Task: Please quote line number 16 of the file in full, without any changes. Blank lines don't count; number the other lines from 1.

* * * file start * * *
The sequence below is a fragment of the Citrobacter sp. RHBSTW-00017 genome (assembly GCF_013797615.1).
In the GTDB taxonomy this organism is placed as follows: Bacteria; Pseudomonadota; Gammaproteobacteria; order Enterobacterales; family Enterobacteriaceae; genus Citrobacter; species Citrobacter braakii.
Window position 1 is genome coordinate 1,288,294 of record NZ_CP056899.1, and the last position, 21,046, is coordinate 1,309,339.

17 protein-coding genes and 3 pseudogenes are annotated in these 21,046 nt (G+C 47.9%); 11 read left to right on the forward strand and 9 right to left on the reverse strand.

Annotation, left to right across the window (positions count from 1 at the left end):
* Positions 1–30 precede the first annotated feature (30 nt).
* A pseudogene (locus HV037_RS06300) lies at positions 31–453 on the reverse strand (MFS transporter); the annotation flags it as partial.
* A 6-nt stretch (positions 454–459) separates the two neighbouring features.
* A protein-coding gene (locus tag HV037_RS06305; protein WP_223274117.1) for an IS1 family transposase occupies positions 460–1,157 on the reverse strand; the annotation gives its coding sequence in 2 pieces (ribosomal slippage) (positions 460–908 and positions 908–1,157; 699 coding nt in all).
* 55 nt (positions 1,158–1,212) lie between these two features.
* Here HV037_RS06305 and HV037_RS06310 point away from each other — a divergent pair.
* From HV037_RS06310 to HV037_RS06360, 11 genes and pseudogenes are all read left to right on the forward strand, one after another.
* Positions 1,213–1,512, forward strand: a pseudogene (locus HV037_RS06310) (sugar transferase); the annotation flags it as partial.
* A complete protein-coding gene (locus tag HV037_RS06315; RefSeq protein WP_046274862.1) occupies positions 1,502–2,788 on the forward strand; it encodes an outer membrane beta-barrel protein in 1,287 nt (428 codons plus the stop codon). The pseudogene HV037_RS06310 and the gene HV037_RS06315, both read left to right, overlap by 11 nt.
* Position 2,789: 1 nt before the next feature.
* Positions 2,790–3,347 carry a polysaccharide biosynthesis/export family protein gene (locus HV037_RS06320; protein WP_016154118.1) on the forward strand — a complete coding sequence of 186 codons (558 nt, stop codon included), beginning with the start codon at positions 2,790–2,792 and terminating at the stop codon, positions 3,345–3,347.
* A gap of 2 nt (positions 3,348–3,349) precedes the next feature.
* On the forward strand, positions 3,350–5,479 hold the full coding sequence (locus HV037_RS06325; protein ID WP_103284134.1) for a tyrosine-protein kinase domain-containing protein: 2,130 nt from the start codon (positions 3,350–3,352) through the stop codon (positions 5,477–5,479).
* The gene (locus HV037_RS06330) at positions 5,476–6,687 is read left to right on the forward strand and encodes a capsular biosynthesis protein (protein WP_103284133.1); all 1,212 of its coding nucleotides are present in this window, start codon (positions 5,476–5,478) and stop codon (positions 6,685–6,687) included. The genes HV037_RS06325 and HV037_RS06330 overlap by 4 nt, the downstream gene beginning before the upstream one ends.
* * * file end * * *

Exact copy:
* Positions 2,790–3,347 carry a polysaccharide biosynthesis/export family protein gene (locus HV037_RS06320; protein WP_016154118.1) on the forward strand — a complete coding sequence of 186 codons (558 nt, stop codon included), beginning with the start codon at positions 2,790–2,792 and terminating at the stop codon, positions 3,345–3,347.